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Economic policies can control polluters
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A policy based on economic leverage such as prices, taxes, and insurance is called for in a bid to control the behavior of economic entities to ensure that there is harmony between economic growth and environmental protection.

Compared with the traditional regulating mechanism based on government command, a new economics-environmental policy is geared to readjusting the economic interests of entities in environmental protection and resources distribution and, in turn, introducing a set of incentives and restraining mechanisms needed in the tapping of resources in a sustainable way.

The new mechanisms boost the development of environment-protection technologies, sharpens the competitive edge of economic entities, reduces the cost of environmental protection and lowers government expense in supervising environmental projects.

Experience in developed countries shows that this kind of environmental-economic policy is by far the most effective way in tackling environmental problems in the long term.

In China, there is a scarcity of such environmental-economic means and no complete set of policies in this regard has taken shape. The root cause lies in the failure to calculate the costs sustained by those who do not implement environmental measures and the costs born by those who do. In the absence of the calculation, the decision-making lacks the support of scientific data.

The pressing situation, however, does not allow us to take time to effect ideal environmental-economic policies when everything is ready. We have to simultaneously calculate the costs, conduct research, launch pilot projects, sum up experience, and mobilize the forces of all sides concerned. All this serves to push for the establishment of the framework of China's own environmental-economic policy.

China's environmental-economic policy involves seven aspects.

First, a "green taxation" regimen needs to be introduced to reward those who do right in environmental protection and punish those who do wrong.

Second, rigorous enforcement of fee collection is needed to redress the situation that doing wrong costs little while doing right needs a lot of money.

Third, a "green-capital market" ought to be introduced to cut off the channels through which the polluters obtain capital.

Fourth, ecological-compensation pilot projects should be launched to explore the way for a sustainable-development strategy.

Fifth, a discharge-right exchange market ought to be set up in order that market forces help achieve the environmental-protection goals and optimize discharge quotas.

Sixth, we need to largely promote "green trade" in the context that Western countries are setting up "green" trade barriers.

Seventh, we need to strengthen environment-risk management through market means in order to provide a policy platform for enterprises, the public and the government.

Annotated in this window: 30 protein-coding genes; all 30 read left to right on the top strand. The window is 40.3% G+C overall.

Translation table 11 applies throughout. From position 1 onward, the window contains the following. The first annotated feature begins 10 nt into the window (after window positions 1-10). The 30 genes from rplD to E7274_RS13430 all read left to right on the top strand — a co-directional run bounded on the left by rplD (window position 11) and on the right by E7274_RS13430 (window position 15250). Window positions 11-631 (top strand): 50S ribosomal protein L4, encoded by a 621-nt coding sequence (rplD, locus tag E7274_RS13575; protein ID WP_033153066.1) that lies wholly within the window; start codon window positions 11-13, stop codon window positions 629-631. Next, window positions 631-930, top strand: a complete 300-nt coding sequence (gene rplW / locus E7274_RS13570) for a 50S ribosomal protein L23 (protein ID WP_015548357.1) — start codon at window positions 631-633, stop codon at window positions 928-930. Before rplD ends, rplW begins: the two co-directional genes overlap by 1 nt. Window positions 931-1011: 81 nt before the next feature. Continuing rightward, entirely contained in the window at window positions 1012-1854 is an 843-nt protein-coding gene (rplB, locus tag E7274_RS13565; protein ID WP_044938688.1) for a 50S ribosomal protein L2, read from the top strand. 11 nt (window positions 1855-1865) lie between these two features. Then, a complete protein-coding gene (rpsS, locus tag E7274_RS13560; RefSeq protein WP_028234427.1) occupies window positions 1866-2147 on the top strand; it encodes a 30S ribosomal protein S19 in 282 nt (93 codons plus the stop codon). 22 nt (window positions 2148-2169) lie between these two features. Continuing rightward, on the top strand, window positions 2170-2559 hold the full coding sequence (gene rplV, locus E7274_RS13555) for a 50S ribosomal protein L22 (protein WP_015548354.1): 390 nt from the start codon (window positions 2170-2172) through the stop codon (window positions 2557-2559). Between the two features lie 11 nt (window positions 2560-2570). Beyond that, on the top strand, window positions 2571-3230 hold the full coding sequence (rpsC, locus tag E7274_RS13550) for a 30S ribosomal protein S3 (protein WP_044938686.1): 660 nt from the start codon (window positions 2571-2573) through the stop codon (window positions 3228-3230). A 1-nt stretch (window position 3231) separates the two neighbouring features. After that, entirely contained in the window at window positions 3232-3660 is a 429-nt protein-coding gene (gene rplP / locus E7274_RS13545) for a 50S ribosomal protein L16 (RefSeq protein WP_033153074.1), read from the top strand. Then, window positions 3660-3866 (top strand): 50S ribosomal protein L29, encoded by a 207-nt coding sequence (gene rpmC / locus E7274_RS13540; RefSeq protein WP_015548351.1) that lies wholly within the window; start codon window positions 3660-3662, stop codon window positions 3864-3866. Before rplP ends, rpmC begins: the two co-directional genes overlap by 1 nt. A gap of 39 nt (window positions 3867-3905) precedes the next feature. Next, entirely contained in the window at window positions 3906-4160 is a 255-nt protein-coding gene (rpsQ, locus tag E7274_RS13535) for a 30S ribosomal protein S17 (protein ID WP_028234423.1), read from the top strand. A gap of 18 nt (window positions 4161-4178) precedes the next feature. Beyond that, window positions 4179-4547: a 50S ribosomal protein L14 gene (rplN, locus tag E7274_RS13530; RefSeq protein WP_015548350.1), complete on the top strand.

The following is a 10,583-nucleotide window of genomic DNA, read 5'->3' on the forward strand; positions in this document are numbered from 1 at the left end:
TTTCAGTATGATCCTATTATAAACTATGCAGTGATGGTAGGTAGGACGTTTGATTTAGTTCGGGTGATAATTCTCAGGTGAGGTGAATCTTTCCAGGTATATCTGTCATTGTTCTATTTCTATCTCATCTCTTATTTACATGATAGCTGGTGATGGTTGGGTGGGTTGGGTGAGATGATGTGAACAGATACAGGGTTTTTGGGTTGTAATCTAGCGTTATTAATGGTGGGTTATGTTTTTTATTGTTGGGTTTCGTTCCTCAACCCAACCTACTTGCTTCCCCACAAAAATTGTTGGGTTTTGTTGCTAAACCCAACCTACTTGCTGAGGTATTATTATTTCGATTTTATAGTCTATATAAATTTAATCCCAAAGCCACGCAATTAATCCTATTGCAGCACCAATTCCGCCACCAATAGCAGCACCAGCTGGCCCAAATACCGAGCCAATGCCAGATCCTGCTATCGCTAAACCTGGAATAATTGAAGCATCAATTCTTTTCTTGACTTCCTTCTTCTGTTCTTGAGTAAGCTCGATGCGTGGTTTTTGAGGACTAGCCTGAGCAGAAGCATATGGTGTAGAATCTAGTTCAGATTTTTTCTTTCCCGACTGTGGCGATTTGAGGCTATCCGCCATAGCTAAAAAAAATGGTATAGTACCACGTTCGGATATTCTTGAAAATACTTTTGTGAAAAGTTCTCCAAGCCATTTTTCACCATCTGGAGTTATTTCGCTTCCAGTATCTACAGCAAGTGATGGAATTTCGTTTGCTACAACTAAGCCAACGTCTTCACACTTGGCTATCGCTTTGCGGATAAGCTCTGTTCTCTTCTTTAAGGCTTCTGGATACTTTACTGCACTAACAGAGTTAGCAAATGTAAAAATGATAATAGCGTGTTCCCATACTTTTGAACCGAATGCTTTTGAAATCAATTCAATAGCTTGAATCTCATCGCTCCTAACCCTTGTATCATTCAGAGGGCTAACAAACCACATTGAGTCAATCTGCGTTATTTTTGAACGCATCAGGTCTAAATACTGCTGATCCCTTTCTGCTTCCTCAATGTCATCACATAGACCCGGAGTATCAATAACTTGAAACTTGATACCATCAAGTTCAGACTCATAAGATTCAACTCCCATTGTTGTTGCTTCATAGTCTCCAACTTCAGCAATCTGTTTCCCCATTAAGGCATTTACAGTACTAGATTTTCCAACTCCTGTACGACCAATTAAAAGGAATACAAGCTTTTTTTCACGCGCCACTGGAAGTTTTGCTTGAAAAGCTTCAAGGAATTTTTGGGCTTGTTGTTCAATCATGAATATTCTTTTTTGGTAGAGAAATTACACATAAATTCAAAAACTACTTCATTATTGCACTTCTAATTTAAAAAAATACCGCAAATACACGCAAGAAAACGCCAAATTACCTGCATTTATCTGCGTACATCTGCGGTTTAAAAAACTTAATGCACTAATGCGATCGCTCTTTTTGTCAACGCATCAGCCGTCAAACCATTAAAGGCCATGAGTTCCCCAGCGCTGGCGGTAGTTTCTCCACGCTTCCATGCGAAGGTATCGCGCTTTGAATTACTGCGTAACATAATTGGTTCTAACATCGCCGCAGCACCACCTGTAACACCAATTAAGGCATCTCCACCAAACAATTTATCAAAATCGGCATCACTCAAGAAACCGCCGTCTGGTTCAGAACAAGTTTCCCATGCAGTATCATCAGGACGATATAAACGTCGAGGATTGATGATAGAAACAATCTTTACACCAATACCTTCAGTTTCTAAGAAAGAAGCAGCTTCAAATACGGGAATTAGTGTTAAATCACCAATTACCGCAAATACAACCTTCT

All the seven policies are not new, but they are slow in being adopted by China.

Why? Because they involve power distribution between different government departments and realignment of interests between various sectors, regions and economic entities.

In view of this, this author, in his capacity as a senior official of the State Environmental Protection Administration, would like to make it clear we will lend our unconditional support to all authorities that take it upon themselves the responsibility of implementing the environmental-economic policy. We will try our best to help them. On condition that the work gets done, we have no "sectional interests" to speak of.

Environmental problems are very pressing ones and we cannot afford to wait for the problems to be settled, because involved are not only China's image among the international community, but also the country's stability, the harmony of the Chinese society, the nation's sustainable development and people's health.

The State Environmental Protection Administration can formulate a package of environmental-economic policies in one year, complete primary pilot projects in two years, and China's environmental-economic policy take shape in four years.

The new environmental-economic policies can become an important milestone in China's road toward modernization.

The "green-oriented" market economy will be a mature market to nurture a large number of environmentally friendly enterprises.

The "green-oriented" society will be mature one to cultivate a large number of "green-consciousness" citizens.

The "green-oriented" government will be a mature one to turn out a large number of officials committed to "green administration".

In this scenario, a "green China" is close at hand.

The author is vice-director of the State Environmental Protection Administration.

(China Daily September 19, 2007)

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